This summer, MALAS alumna Priscila Hernóndez was a fellow in the Latino Museum Studies Program at the Smithsonian Institution in Washington, D.C.
Having graduated from The University of New Mexico in May 2016, the fellowship built on Priscila’s recent work as a graduate assistant at the UNM Latin American & Iberian Institute, where she supported archival work with UNM's Latin American Collections at University Libraries.
Priscila’s academic interests include nationalism and Latinx representation in public spaces, two areas that were at the heart of her assignment at the Smithsonian, where she researched Latinx content in art at the Archives of American Art. Of her time there, she stated, “Briefly, what I found is that there is a severe lack of Latinx representation in what people of the U.S. know as the development of American Art.” In addition to researching, she also had the opportunity to work with Josh T. Franco, Ph.D., the Archive’s Latinx Collections Specialist, for whom she created a plan for collecting the personal papers of established, contemporary Nuevomexicano artists. As part of this effort, Priscila compiled a list of artists in northern New Mexico, some of whom Franco will visit in the spring of 2017.
Coming so closely on the completion of her MALAS degree, Priscila found that her success in the fellowship was informed by her time at the University of New Mexico. While a graduate student, Priscila had developed a deeper interest in and appreciation for museum studies given her time working with University Libraries, where she helped archive materials within the Latin American Collections. Moreover, her academic experience of conducting interdisciplinary research and studying Chicana literature within the MALAS degree proved useful for her fellowship work, as she was tasked with navigating and understanding the archives of 20th century Latinx artists. Additionally, many of her UNM Latin American cultural history courses helped her to develop a theoretical framework about Mexican representation within public spaces, which she saw in practice through the spaces of the Smithsonian.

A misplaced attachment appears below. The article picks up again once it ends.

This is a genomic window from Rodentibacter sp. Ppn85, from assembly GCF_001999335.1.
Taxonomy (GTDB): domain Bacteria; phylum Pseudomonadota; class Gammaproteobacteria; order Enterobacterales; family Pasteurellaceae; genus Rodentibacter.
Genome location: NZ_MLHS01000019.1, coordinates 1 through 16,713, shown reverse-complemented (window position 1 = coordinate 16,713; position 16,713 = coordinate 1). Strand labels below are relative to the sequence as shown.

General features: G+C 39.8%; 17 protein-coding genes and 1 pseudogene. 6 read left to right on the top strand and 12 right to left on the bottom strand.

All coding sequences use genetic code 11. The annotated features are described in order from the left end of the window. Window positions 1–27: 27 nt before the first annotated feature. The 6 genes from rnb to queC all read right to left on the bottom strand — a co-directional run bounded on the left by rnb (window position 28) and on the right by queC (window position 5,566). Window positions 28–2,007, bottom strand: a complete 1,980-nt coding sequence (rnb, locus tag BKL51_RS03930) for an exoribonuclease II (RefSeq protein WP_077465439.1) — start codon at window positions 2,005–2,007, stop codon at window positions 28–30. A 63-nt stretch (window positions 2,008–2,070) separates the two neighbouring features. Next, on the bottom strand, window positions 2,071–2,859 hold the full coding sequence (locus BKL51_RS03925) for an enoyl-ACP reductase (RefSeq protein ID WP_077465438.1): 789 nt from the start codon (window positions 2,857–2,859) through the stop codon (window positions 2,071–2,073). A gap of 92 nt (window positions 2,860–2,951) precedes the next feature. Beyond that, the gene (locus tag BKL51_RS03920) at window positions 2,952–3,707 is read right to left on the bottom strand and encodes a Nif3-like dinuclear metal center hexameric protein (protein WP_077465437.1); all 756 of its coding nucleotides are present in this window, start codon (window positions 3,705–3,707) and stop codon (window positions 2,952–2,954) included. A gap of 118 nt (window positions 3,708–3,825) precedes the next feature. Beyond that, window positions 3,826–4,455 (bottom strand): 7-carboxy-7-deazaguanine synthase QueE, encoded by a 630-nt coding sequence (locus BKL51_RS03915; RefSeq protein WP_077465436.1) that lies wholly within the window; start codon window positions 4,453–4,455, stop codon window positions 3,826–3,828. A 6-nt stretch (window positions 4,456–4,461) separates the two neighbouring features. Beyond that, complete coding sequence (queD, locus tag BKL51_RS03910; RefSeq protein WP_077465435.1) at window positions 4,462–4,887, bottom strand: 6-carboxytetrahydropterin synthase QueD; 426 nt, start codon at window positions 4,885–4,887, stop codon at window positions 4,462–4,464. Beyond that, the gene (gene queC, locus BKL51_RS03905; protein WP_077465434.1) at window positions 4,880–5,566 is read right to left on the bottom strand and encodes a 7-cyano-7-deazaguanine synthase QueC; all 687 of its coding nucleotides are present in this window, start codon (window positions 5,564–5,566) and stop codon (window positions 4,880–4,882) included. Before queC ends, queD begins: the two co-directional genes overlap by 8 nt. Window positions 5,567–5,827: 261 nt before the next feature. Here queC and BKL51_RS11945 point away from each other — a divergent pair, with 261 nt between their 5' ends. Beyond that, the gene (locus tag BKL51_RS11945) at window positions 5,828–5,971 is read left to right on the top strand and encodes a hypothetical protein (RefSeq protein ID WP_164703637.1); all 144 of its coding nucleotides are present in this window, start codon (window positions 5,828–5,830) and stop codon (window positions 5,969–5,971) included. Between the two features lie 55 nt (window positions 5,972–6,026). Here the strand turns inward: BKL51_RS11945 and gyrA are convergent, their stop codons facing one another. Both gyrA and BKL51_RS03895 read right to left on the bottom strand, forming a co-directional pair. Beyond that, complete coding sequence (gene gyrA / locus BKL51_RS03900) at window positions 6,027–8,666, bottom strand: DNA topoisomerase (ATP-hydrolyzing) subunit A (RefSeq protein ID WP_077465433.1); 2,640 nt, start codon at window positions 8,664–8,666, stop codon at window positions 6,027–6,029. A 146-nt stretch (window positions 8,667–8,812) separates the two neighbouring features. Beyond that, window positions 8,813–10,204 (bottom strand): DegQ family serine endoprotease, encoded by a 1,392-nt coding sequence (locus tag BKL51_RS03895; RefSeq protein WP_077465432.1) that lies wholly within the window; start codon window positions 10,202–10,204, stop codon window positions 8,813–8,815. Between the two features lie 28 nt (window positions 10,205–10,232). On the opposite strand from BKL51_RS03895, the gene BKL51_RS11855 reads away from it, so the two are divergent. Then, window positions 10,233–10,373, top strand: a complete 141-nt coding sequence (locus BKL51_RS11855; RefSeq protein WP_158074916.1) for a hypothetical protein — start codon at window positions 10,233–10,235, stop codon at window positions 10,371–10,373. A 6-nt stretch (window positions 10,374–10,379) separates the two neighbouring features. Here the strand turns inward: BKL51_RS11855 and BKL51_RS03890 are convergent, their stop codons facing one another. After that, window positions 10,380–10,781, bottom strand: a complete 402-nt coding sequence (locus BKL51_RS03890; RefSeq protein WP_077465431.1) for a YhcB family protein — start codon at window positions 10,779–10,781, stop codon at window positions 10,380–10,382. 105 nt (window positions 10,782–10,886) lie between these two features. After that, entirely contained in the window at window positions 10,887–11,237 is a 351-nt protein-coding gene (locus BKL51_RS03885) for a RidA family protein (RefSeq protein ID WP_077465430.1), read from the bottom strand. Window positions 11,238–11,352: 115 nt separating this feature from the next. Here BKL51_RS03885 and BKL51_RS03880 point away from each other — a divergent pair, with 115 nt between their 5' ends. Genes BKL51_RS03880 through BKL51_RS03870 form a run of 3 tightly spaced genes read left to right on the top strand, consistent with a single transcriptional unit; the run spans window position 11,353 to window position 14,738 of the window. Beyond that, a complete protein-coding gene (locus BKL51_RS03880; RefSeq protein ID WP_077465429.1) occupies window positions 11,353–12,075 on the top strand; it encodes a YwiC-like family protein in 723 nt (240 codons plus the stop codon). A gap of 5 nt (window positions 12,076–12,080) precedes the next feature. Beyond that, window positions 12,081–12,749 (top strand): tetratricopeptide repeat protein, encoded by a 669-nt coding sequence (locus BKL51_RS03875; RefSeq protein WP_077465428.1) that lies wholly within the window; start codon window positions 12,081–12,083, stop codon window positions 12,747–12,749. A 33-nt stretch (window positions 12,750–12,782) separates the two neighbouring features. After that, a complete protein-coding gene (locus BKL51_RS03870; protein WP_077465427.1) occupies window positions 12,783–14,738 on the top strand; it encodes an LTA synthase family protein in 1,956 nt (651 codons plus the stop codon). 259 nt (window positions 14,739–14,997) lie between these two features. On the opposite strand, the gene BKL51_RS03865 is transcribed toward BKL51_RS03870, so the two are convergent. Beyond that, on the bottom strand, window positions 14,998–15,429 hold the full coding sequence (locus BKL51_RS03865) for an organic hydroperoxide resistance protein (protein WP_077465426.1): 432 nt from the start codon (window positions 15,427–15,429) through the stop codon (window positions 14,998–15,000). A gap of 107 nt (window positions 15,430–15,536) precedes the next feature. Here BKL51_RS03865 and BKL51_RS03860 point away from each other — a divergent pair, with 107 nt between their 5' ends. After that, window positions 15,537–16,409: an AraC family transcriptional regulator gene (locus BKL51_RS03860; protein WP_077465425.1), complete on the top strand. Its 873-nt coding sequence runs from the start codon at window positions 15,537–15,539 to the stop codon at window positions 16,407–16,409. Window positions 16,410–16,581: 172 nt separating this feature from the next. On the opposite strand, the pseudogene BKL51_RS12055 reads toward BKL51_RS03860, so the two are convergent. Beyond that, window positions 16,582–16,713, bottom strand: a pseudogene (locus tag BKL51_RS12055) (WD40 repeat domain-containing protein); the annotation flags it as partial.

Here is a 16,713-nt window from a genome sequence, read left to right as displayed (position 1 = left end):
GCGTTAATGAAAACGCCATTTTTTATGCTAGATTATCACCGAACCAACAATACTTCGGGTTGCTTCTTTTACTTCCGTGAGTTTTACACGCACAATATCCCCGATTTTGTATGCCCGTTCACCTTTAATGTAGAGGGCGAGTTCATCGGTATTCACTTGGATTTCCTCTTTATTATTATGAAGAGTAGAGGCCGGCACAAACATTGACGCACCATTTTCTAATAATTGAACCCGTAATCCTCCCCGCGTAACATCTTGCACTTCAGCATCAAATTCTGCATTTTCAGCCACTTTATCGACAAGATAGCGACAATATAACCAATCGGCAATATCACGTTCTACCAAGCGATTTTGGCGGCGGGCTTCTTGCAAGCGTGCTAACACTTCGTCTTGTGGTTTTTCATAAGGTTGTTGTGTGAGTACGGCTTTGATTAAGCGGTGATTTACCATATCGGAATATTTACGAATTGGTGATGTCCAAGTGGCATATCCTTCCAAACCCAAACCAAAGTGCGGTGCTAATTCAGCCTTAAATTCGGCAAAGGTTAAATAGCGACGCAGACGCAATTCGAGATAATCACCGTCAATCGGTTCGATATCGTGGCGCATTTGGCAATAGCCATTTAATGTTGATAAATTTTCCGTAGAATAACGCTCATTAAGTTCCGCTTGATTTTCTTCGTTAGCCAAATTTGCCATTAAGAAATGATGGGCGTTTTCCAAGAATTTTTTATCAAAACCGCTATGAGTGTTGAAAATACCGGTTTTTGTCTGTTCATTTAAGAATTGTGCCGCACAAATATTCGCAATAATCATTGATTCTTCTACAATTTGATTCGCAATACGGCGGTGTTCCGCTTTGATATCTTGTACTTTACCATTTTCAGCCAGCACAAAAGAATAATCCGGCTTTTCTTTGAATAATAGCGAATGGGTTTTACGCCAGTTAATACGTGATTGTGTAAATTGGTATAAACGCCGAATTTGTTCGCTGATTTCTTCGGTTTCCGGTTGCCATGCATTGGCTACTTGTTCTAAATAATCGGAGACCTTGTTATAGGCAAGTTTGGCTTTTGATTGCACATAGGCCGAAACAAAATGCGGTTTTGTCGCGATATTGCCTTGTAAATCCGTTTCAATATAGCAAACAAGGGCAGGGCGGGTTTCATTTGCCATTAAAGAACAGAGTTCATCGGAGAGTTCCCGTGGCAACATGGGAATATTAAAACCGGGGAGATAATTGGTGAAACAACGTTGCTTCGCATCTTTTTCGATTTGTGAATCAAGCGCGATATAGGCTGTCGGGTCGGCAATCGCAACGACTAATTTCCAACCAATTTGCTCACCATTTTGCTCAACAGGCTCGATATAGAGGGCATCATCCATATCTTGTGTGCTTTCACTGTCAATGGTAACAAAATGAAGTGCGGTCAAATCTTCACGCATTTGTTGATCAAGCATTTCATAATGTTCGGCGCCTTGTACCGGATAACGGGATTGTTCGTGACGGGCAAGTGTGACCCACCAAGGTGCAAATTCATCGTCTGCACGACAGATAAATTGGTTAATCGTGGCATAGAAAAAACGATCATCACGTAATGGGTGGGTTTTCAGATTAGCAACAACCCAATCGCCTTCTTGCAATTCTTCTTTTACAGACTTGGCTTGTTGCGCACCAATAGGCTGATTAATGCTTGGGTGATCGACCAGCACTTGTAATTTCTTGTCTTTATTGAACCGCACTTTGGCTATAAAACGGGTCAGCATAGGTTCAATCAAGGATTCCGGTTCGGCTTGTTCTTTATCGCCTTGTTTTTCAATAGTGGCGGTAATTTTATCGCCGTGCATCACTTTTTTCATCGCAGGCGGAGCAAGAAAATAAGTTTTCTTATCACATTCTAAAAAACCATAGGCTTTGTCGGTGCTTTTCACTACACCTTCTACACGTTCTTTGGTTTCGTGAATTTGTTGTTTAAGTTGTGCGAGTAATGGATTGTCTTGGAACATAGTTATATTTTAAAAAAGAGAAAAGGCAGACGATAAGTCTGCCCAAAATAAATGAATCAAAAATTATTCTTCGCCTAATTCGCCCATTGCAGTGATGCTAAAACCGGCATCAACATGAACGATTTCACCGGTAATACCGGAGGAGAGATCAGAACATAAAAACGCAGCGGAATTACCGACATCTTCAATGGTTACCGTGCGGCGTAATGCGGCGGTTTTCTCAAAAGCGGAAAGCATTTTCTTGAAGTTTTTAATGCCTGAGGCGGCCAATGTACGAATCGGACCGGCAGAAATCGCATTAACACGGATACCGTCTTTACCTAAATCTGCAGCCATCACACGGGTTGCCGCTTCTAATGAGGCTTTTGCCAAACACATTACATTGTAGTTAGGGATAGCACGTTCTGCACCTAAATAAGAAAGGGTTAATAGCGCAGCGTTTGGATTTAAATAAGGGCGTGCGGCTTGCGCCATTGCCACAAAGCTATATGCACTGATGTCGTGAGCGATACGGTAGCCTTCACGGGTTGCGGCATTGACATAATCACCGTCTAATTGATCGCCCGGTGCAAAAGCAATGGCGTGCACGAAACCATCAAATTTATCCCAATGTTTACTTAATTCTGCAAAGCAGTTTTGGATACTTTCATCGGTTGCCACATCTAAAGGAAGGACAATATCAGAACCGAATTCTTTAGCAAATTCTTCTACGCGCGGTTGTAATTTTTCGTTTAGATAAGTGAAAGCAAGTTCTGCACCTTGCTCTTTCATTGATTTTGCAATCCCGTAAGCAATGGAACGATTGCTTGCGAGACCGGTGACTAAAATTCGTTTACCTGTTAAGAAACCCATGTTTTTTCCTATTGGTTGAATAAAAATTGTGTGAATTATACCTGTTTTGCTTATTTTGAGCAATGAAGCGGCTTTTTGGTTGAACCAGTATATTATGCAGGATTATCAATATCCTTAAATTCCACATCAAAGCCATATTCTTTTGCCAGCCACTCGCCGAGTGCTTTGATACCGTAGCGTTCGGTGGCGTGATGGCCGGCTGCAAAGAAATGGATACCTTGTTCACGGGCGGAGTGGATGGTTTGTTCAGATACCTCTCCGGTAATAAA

Overall, Priscila said she looks back on her experiences at the Smithsonian and at UNM as having expanded her understanding of the world of museum professionals who have devoted their lives to transforming cultural institutions.
Photograph of Priscila during Smithsonian Fellowship. Reprinted from the Smithsonian Latino Center.
--Posted September 8, 2016.